The blades themselves are incredibly durable. The thin walled type will ding up and buckle under heavy sparring conditions but the thick walled blades will last under almost any pressure. Both blade types flex during use so that if one parries a blow too close to themselves, the blade can make a hit. Both types also flex about the same amount as well, with the heavier thickness being able to flex a bit more without failure. In use, there is little noticeable difference in that aspect of the blades.
The blades themselves are in very little danger of breaking during use anywhere but at the hilt and at the tip. The reason the emitter location is vulnerable is two fold. 1. The blade comes out and presses the lip of the emitter causing a concentration of forces and 2. The retention screw used in holding the blade in the hilt will deform the blade a bit increasing it’s crush-ability and making it more likely to tear or buckle. The reason tips will often fly off is a materials issue. The tips used in saber blades are much more rigid than the blades themselves. As the blade flex and deforms, the tip does not. It is at this point cracks and tears can form in the place where both meet. Several methods of tip retention have been tried by saber makers, but until this dynamic is corrected. This will be a hazard saberists just have to live with.
The Lightsaber Community
As the advancement of this technology for combat ready sabers became more widespread, it was a natural step for people to want to get together and essentially bash them together. As more and more people got together and started having fun, groups sprung up devoted to recreating the fights from the movies and also create new choreographed fights with these sabers. All across the globe people started coming together and actually started to use the lightsaber as something more than a toy. It was only a matter of time before martial artists got their hands on them. From that point we now have many groups offering a wide range experiences and levels of involvement. Lightsaber combat is seeing a blossoming of popularity right now and its fan base has never been bigger. There are far more groups that have influenced this community than one can talk about in anything less than its own volume. But, there are some touchstones that newcomers may wish to be aware of, historically speaking.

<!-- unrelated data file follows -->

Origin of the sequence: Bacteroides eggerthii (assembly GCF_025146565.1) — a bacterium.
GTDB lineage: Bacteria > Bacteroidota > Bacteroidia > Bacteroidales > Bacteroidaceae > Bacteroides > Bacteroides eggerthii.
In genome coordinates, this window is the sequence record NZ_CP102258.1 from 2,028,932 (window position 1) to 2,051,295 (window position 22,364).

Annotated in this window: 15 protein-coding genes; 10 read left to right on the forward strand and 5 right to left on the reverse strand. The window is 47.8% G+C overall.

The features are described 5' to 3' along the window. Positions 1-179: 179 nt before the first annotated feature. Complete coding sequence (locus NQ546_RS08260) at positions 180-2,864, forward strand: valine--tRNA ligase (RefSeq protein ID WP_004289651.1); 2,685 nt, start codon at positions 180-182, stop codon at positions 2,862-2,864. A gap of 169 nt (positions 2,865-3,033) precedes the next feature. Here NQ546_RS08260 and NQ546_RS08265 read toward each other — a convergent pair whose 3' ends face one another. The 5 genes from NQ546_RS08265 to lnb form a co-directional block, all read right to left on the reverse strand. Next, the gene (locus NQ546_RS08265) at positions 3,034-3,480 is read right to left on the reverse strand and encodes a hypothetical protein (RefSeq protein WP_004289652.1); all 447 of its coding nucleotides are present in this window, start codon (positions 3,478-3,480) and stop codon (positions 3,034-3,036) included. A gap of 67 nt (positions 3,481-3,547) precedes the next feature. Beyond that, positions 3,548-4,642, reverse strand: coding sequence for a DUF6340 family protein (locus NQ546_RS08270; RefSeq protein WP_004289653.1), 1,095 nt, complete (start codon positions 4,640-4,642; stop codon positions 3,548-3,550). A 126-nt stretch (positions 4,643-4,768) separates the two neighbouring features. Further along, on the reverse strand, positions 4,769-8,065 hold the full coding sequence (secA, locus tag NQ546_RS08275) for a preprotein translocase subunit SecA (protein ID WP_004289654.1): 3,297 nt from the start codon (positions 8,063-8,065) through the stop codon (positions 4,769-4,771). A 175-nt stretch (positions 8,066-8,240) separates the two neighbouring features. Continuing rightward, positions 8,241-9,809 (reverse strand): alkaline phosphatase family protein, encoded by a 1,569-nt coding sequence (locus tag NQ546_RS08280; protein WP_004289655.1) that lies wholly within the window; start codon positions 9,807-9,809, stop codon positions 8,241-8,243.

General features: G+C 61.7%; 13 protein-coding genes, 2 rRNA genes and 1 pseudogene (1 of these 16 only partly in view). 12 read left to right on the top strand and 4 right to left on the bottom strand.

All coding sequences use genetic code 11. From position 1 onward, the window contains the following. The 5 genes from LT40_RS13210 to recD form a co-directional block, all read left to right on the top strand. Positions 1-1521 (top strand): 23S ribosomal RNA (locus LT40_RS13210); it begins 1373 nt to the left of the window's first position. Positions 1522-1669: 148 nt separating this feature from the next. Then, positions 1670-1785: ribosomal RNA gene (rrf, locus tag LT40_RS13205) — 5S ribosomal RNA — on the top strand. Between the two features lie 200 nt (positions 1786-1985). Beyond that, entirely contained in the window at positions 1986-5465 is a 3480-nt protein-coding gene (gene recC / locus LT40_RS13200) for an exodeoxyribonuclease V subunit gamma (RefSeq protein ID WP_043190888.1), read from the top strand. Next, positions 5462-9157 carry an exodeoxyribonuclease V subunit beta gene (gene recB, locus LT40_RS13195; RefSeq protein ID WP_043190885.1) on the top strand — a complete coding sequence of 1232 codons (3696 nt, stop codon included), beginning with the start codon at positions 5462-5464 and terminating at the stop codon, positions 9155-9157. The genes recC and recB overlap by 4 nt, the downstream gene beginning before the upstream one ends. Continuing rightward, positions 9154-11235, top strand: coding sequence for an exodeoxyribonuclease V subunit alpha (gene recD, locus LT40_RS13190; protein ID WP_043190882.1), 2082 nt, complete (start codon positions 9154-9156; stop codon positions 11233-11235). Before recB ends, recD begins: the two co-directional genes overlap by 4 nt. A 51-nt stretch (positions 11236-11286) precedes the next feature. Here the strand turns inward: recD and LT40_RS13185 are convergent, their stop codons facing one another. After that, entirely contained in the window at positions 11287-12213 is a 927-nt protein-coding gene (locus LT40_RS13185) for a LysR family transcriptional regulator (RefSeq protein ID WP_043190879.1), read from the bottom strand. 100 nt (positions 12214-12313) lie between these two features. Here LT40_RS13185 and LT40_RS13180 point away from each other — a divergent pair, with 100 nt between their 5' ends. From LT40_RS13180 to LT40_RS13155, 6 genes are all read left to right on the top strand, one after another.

New York Jedi
New York Jedi were widely regarded as the progenitors of the saber groups that have come after them. While there were most certainly other groups doing fight choreography with lightsabers before this, this group can arguably be called the parent group of the current community. NYJ were not a formal school or theatrical company. They were just fans with a passion for this weapon and all things Star Wars. Through their extremely influential website “SaberWars”, an online forum that has sadly fallen into disuse, they were able to help start and bring together several groups made in the same spirit as NYJ. NYJ deserve a lot of credit for the groups, individuals and community that exist today.
NCSCS and the Golden Gate Nights
Meanwhile on the West Coast, nearer Hollywood and Skywalker Ranch, a pair of intrepid young martial artists combined their expertise from real life martial arts and fencing into a codified system for creating lightsaber choreography. Matthew “Novastar” Cauraddo (himself a fencer) and Mark “Caine” Preader (a martial arts instructor) created, taught and put out a DVD of their system called NCSCS or “Novastar and Caine Saber Combat System” which is still available today. Cauraddo is also a pioneer of much of the saber tech that has come out for DIYers and custom prop builders, including sound fonts and other electronic features for the weapon. Groups like The Golden Gate Knights formed under Novastar’s guidance and tutelage and still hold weekly classes in choreography and other lightsaber activities.
In Europe, a group called Ludosport is creating a sporting version of saber combat. Veering away from the prearranged choreography groups, Ludosport is the first attempt to create a respected and professional sport out of saber combat. The members of Ludosport were also asked by Hasbro to create the “Forceclash” videos of choreographed fights done in public around Italy. These very popular videos are quite entertaining and form a good portion of the public and fan conceptions of the Seven Forms of Lightsaber Combat covered later.